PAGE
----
AviationExam: How to Save 50$

In my previous posts I already mentioned EviationExam, the great question bank for EASA exams. It is surprisingly good for FAA exams too: in spite of the fact that nobody heard about it, from my opinion it is the best tool after Sheppard Air.

The usual annual subscription price for all EASA subjects is 170 euros. I don’t know whether it is a lot or not, but the only competitor BGS Online charges almost the same amount.

I already mentioned a discount in case of purchasing 5+ copies. My blog is not so popular, and I did not want to specifically search for people interested in that product. Therefore, I have been already ready to buy it: yesterday my BGS Online subscription expired.

Today I was looking for free FAA books in AviationExam application for iPad (they are really great, and they are available in the application for download). Occasionally I checked EASA yearly subscription, and it was 150$! Was it magic? I don’t know, but for some reasons the subscription is cheaper from iOS app than from the website. One can save about 50$ by this small trick 🙂

AviationExam and BGS Online

My EASA ATPL written test preparation moves on very slowly. But I don care, because during this time I completed my FAA IR, and now I am working on my FAA CPL. Nevertheless, I am still interested in EASA ATPL, and I’d like to continue studying.

So, my yearly BGS Online subscription is close to ending, and I’d like to either renew it or purchase AviationExam product. Possibly anybody is interested in the EASA QB access? Group price is cheaper, and purchasing 5-10 subscriptions can save some $$$ =)

EASA PPL Written Exam

Today I passed the rest of my written exam subjects. There is a nice point: retaking it is totally free. I supposed that I have to pay for all attempts, but I was wrong, in Czech you pay only once.

This time the exam was easy for me. I was better prepared, I knew what to expect, and I went through all of questions in aeroweb.cz. Nevertheless, I am happy that I read the books. I heard that every pilot should do that not just for passing an exam but for solid knowledge, and I am totally agree with that.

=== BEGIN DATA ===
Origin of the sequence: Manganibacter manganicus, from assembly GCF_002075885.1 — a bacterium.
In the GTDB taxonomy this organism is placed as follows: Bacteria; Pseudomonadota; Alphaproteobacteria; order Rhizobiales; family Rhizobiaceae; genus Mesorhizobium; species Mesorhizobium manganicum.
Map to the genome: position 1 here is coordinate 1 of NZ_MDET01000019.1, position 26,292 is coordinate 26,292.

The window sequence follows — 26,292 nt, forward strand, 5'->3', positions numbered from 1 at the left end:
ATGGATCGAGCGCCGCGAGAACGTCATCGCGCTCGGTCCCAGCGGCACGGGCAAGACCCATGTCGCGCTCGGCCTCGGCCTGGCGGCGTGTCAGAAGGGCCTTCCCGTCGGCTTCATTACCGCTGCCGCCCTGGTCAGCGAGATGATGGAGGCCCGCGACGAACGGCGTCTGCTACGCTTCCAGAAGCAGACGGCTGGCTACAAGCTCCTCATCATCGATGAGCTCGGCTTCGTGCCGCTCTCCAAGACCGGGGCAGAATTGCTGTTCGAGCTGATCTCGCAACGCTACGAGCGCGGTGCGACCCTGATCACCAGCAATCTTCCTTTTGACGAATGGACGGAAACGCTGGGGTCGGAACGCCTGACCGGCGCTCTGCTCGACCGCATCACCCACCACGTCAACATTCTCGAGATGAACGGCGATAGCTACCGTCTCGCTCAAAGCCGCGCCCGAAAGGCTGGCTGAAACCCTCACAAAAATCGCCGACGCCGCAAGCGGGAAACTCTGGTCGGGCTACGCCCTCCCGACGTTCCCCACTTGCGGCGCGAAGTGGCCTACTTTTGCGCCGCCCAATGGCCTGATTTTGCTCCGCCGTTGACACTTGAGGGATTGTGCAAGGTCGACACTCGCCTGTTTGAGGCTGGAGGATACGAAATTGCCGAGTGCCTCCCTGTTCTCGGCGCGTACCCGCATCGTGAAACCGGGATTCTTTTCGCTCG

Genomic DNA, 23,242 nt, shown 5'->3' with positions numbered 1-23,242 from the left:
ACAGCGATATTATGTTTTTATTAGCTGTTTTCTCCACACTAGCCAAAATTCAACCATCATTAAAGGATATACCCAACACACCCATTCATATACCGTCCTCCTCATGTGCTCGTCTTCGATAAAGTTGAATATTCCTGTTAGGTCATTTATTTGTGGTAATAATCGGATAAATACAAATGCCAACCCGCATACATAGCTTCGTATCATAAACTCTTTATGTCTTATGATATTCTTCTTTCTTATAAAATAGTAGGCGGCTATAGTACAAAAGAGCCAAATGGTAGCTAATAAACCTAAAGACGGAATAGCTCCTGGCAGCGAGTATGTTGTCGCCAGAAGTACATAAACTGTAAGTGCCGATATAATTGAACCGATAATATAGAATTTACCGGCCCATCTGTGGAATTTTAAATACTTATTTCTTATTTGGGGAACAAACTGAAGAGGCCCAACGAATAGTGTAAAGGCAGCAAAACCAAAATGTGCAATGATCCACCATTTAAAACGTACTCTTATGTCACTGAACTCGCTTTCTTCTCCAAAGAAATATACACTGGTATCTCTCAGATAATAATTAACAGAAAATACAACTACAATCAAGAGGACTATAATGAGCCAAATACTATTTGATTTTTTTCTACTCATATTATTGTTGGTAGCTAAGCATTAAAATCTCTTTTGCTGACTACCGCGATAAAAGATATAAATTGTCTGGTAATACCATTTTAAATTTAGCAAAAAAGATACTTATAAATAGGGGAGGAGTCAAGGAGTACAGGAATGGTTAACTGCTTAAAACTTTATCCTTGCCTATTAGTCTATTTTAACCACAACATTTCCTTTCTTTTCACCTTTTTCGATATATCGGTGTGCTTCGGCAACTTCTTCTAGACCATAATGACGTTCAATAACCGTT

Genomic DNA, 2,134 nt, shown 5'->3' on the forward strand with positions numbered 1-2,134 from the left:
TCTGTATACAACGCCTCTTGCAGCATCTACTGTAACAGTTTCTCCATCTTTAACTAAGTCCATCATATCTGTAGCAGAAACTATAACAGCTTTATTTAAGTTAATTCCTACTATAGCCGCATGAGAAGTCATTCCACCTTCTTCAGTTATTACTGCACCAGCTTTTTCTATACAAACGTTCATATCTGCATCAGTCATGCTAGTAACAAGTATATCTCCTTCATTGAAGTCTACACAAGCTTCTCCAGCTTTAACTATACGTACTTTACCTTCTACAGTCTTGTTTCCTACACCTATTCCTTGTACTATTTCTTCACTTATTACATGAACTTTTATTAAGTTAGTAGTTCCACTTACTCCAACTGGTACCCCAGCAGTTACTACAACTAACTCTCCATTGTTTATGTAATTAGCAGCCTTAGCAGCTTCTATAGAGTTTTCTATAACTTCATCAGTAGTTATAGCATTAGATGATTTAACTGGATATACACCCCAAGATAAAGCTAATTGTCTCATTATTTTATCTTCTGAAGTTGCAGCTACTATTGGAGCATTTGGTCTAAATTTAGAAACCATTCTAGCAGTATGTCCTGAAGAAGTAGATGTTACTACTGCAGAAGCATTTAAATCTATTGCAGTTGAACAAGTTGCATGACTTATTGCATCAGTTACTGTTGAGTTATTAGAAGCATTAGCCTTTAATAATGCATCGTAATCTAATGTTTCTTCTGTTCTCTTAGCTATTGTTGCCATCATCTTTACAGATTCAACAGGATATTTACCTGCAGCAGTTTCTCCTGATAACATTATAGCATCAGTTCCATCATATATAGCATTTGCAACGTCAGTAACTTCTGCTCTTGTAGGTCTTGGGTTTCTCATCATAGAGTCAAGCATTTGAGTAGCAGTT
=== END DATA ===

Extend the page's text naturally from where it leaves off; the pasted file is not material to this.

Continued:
Today I saw some students from Hong Kong with graduation certificates from “Flying Academy”. As I know, they did not pass all subjects from the first attempt. Unfortunately I did not have enough time to ask about that school.

I am happy that now I can study in English! ATPL subjects are approximately the same in all EASA countries, but PPL varies significantly. The exam questions in Czech are perfect, but there is a lack of evaluation tools in English before the exam. British resources does not work: you can have average 95% result there and still fail that subject in Czech. British books help though. Nevertheless, now I am on the ATPL track in terms of theory. I believe that ATPL books and Question Banks match the questions in all EASA countries. Of course, I am not talking about FAA: English is native there. I still did not make a final decision about EASA vs FAA track.

EASA PPL Written Exam

Today I took a written test. Actually there were multiple tests, because the whole exam contains 9 subjects. I remember my student years, when I used to not sleep at night before exam, and tried to fulfill all possible blind spots in my knowledge.

Generally speaking, I am a passionate leaner, if the subject is interesting for me. That’s why I don’t suffer from the theoretical part of my education. Possibly only Air Law bothers me a little bit: I don’t understand why I should remember a year of Rome convention on something like that. But to be honest, most of information is relevant and important.